At a Glance
What does architecture say about the past and the present? TAH teachers learn strategies for close examination of buildings in Washington, DC, including the National Building Museum, Capitol, and Lincoln Memorial.
Reading Place with the National Building Museum
- Close Examination of an Object
- Close Examination of a Building
- Drawing First Impressions
- Considering Intent
- Close Examination of an Object
- Close Examination of a Building
- Drawing First Impressions
- Considering Intent
Mary Hendrickse: We're going to start off with a really simple activity—the Coke bottle—and finding out how much information we can get about Coca-Cola from this Coke bottle.
Speaker 1: I notice that the shape is made to feel good as you're holding it.
Kendra Huffbower: I notice that it's made out of glass, so it could be recycled…
Kendra Huffbower: The Coke bottle we were thinking about incorporating into our daily morning meeting routine. Where that's kind of the activity and you pass an object and you really have to think about what they're noticing and why they're noticing that and how it's used and the function and design of it.
Speaker 2: There's another image on here. There's an image of a Coke bottle printed on the Coke bottle. Maybe that's something to do with scanning or something?
Speaker 3: Yeah, going on the shape of it, it's kind of…seeing that it comes out of the 1950s-ish time, it's kind of got an hourglass shape of a slender woman's body.
Speaker 4: That was mine! No!
Speaker 3: But that's good, great minds think alike! It reminds me of Barbie or something.
Mary Hendrickse: Okay, okay, so the hourglass figure type of idea.
Speaker 3: Whether that was implicit or not.
Mary Hendrickse: Why do you think—let's just go with that.
Speaker 4: Can I tell why, 'cause that was my thing?
Speaker 3: This was a joint thing between minds.
Mary Hendrickse: Why do you think they might have used that shape, that hourglass shape?
Speaker 4: I think it's advertising, because if I drink it I'm gonna look like Barbie.
Speaker 5: It has a date on it—11 February 12. I'm assuming it's either expiration date or…
Mary Hendrickse: If that is the expiration date, what do we think about that? That it expires next year, like eight months from now.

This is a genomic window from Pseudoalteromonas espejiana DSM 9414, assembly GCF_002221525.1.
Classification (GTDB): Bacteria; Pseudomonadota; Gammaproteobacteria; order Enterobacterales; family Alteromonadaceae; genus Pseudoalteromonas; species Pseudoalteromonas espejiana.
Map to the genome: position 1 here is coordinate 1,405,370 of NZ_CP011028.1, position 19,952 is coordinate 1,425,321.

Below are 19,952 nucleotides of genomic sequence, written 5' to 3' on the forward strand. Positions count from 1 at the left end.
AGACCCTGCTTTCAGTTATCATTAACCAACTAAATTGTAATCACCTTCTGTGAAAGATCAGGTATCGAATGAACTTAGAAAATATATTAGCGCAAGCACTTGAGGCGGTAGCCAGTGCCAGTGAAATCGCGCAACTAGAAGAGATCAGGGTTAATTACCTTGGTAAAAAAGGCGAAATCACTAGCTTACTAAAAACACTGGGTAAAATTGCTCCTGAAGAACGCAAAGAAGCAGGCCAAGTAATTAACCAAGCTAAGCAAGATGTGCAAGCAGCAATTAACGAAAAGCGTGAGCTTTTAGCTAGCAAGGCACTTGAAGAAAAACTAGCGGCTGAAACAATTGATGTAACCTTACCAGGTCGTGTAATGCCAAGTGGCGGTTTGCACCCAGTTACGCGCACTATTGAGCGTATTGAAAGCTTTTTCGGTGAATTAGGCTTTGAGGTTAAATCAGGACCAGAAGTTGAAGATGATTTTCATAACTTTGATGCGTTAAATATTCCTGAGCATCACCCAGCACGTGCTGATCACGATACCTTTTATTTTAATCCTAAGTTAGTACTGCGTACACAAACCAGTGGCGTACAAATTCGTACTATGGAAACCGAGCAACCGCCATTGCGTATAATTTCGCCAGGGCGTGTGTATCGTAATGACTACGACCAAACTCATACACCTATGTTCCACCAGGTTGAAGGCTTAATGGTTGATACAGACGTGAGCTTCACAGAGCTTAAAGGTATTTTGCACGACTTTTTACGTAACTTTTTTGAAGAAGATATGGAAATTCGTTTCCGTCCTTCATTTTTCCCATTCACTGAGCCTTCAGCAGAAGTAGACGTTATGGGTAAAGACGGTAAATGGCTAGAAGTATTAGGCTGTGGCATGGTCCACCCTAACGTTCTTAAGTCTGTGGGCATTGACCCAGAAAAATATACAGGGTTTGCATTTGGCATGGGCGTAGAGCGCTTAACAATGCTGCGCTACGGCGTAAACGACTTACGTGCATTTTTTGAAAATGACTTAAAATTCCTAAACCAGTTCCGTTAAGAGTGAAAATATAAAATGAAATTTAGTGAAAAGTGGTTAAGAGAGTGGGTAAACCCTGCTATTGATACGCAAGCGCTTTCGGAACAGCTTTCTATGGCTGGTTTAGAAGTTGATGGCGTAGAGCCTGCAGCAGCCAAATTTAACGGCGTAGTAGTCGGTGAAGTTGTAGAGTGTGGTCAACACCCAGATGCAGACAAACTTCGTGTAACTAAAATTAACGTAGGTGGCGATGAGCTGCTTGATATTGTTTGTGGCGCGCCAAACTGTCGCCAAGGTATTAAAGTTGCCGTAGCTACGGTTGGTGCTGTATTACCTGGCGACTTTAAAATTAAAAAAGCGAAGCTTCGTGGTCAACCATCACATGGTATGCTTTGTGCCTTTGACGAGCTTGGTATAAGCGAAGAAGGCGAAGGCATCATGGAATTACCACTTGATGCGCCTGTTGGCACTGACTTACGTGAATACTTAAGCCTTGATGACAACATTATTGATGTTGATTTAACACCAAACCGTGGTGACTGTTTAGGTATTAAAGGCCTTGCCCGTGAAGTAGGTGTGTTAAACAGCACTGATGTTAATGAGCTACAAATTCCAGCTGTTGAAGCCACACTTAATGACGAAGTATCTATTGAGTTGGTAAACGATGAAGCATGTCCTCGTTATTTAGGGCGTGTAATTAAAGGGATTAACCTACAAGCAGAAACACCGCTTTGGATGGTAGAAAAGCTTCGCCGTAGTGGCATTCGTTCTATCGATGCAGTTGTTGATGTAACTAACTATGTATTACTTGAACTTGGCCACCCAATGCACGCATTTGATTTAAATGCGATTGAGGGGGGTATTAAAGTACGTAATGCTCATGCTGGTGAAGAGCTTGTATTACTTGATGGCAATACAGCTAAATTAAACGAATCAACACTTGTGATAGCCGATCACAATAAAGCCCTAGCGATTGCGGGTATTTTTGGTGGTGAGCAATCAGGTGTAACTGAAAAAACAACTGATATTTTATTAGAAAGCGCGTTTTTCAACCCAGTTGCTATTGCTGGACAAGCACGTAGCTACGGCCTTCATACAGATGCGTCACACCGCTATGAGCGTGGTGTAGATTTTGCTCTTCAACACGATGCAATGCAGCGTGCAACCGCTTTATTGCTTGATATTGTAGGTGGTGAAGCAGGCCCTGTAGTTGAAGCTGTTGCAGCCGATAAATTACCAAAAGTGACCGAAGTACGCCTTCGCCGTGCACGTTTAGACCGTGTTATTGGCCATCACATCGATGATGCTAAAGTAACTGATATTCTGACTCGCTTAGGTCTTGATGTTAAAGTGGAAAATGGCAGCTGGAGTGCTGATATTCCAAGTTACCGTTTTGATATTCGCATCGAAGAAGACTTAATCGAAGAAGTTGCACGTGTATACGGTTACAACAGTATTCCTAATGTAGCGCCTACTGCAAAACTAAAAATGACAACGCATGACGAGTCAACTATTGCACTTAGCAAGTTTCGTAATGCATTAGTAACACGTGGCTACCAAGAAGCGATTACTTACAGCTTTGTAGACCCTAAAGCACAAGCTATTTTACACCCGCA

Speaker 6: Lots of preservatives.
Mary Hendrickse: Lots of preservatives, okay.
Speaker 2: That it has an expiration date, though, at all. That's better than if it doesn't!
Rachel Blessing: We talked a lot about visual literacy today and trying to incorporate that in a meaningful way in the classroom is my hope. I've been writing down how she's [Mary Hendrickse] been teaching us, because that's something that she's modeling for us. I don't know if she knows that, but she is.
Rachel Blessing: It's from Mexico.
Mary Hendrickse: Okay, it was made in Mexico. So what does that tell us?
Kendra Doyle: I think sometimes we can just get so caught up in day-to-day things that we don't take the time to look at the outside of a building and just see what does this tell us, what does this mean? Taking the time to just slow down and observe and analyze, that’s something that I've learned.
Kendra Doyle: I noticed the label, it's red, and the way the Coca-Cola is written it looks like a ribbon almost, the script. It's like a repeating sound, it's like a catchy sound—Coca-Cola—it's like the same letters.
Mary Hendrickse: So, I wanted to point out that it took us one, two, three, four, five, six, seven, eight, nine, 10, 11, 12, 13 people to get to the logo that's written on it. Because that's something that we expect to see, so we don’t really think about it very often.
I have some disks that I'll give you at the end of the day in an electronic form so you can use it again if you want to and it's got the reason behind some of the design parts. They did go for the curvy bottle on purpose, for both easy gripping and attractiveness—because it looked like a woman—and the red and white because it was bold colors. So there's a reason behind even the smallest details of a Coke bottle, and the same thing goes with buildings. Even the smallest detail in a building has importance and has meaning.
Mary Hendrickse: Visual literacy is really about slowing your students down and asking them to articulate why they are making the assumptions they are. What did they see that makes them say that? We're very quick to say, "Oh, that's a school." Well, why does it look like a school? What about it makes it look like a school? It's about looking closer and longer and further. Drawing is one way that you can do that. It's also important to ask questions that bring you to more questions and more ideas. And it's also important to get your kids to ask questions too.
There's a handout over there called "50 Ways to Look at a Big Mac Box." These are good questions to use about anything. You can use them about a Coke bottle, you can use them about a building, you can use this as a reference. I'm going to give each group two pictures of buildings you may not be familiar with. You can either work on them together, you can pick one to work on as a group, or you can split up into two smaller groups. I would like you to use those questions and look really closely at the details to see if you can figure out more information about this building. Okay? Does that make sense to everybody?